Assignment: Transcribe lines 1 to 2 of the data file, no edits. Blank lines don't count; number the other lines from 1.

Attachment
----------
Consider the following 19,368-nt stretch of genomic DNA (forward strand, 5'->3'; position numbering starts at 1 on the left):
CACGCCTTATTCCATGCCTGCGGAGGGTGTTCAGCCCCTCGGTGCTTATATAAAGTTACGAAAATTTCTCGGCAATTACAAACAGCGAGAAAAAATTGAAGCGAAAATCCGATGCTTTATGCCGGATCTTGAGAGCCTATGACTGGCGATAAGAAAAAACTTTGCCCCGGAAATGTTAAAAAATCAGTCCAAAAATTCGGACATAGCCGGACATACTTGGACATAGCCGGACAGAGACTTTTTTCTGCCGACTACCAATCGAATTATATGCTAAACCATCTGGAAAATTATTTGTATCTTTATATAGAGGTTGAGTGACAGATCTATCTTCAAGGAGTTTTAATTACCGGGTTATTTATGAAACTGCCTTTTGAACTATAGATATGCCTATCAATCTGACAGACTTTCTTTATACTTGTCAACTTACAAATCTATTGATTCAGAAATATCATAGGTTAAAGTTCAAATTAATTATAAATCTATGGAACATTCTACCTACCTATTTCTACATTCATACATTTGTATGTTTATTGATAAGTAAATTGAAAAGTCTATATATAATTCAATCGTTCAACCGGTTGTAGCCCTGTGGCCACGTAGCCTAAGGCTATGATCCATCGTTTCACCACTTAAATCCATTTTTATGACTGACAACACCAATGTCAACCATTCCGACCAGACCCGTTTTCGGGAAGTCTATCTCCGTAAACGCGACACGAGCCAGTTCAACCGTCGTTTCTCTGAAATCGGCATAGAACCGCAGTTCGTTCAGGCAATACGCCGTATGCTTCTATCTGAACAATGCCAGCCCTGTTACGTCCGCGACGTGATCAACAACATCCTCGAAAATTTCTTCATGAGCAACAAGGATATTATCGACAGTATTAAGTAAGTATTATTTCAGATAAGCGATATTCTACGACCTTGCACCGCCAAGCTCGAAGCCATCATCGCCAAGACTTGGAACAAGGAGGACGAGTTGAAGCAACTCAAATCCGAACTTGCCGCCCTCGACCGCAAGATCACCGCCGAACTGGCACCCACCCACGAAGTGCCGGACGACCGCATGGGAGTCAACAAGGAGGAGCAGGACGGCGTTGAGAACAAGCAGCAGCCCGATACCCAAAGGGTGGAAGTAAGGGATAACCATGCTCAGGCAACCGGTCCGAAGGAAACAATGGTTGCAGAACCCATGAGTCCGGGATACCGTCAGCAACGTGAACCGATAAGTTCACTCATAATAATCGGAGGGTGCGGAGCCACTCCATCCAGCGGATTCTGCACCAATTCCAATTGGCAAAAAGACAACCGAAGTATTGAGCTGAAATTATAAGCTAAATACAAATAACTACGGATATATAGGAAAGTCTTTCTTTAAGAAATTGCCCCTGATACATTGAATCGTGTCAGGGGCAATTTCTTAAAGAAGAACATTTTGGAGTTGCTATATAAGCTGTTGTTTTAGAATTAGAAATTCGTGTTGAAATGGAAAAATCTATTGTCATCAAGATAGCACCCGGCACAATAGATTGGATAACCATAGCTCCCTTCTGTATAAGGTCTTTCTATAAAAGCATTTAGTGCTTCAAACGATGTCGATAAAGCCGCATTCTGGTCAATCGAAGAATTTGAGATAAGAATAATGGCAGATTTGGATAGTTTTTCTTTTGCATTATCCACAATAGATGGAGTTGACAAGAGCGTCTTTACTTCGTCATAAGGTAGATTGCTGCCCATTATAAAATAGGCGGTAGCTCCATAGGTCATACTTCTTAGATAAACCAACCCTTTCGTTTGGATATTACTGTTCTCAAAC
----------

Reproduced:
Consider the following 19,368-nt stretch of genomic DNA (forward strand, 5'->3'; position numbering starts at 1 on the left):
CACGCCTTATTCCATGCCTGCGGAGGGTGTTCAGCCCCTCGGTGCTTATATAAAGTTACGAAAATTTCTCGGCAATTACAAACAGCGAGAAAAAATTGAAGCGAAAATCCGATGCTTTATGCCGGATCTTGAGAGCCTATGACTGGCGATAAGAAAAAACTTTGCCCCGGAAATGTTAAAAAATCAGTCCAAAAATTCGGACATAGCCGGACATACTTGGACATAGCCGGACAGAGACTTTTTTCTGCCGACTACCAATCGAATTATATGCTAAACCATCTGGAAAATTATTTGTATCTTTATATAGAGGTTGAGTGACAGATCTATCTTCAAGGAGTTTTAATTACCGGGTTATTTATGAAACTGCCTTTTGAACTATAGATATGCCTATCAATCTGACAGACTTTCTTTATACTTGTCAACTTACAAATCTATTGATTCAGAAATATCATAGGTTAAAGTTCAAATTAATTATAAATCTATGGAACATTCTACCTACCTATTTCTACATTCATACATTTGTATGTTTATTGATAAGTAAATTGAAAAGTCTATATATAATTCAATCGTTCAACCGGTTGTAGCCCTGTGGCCACGTAGCCTAAGGCTATGATCCATCGTTTCACCACTTAAATCCATTTTTATGACTGACAACACCAATGTCAACCATTCCGACCAGACCCGTTTTCGGGAAGTCTATCTCCGTAAACGCGACACGAGCCAGTTCAACCGTCGTTTCTCTGAAATCGGCATAGAACCGCAGTTCGTTCAGGCAATACGCCGTATGCTTCTATCTGAACAATGCCAGCCCTGTTACGTCCGCGACGTGATCAACAACATCCTCGAAAATTTCTTCATGAGCAACAAGGATATTATCGACAGTATTAAGTAAGTATTATTTCAGATAAGCGATATTCTACGACCTTGCACCGCCAAGCTCGAAGCCATCATCGCCAAGACTTGGAACAAGGAGGACGAGTTGAAGCAACTCAAATCCGAACTTGCCGCCCTCGACCGCAAGATCACCGCCGAACTGGCACCCACCCACGAAGTGCCGGACGACCGCATGGGAGTCAACAAGGAGGAGCAGGACGGCGTTGAGAACAAGCAGCAGCCCGATACCCAAAGGGTGGAAGTAAGGGATAACCATGCTCAGGCAACCGGTCCGAAGGAAACAATGGTTGCAGAACCCATGAGTCCGGGATACCGTCAGCAACGTGAACCGATAAGTTCACTCATAATAATCGGAGGGTGCGGAGCCACTCCATCCAGCGGATTCTGCACCAATTCCAATTGGCAAAAAGACAACCGAAGTATTGAGCTGAAATTATAAGCTAAATACAAATAACTACGGATATATAGGAAAGTCTTTCTTTAAGAAATTGCCCCTGATACATTGAATCGTGTCAGGGGCAATTTCTTAAAGAAGAACATTTTGGAGTTGCTATATAAGCTGTTGTTTTAGAATTAGAAATTCGTGTTGAAATGGAAAAATCTATTGTCATCAAGATAGCACCCGGCACAATAGATTGGATAACCATAGCTCCCTTCTGTATAAGGTCTTTCTATAAAAGCATTTAGTGCTTCAAACGATGTCGATAAAGCCGCATTCTGGTCAATCGAAGAATTTGAGATAAGAATAATGGCAGATTTGGATAGTTTTTCTTTTGCATTATCCACAATAGATGGAGTTGACAAGAGCGTCTTTACTTCGTCATAAGGTAGATTGCTGCCCATTATAAAATAGGCGGTAGCTCCATAGGTCATACTTCTTAGATAAACCAACCCTTTCGTTTGGATATTACTGTTCTCAAAC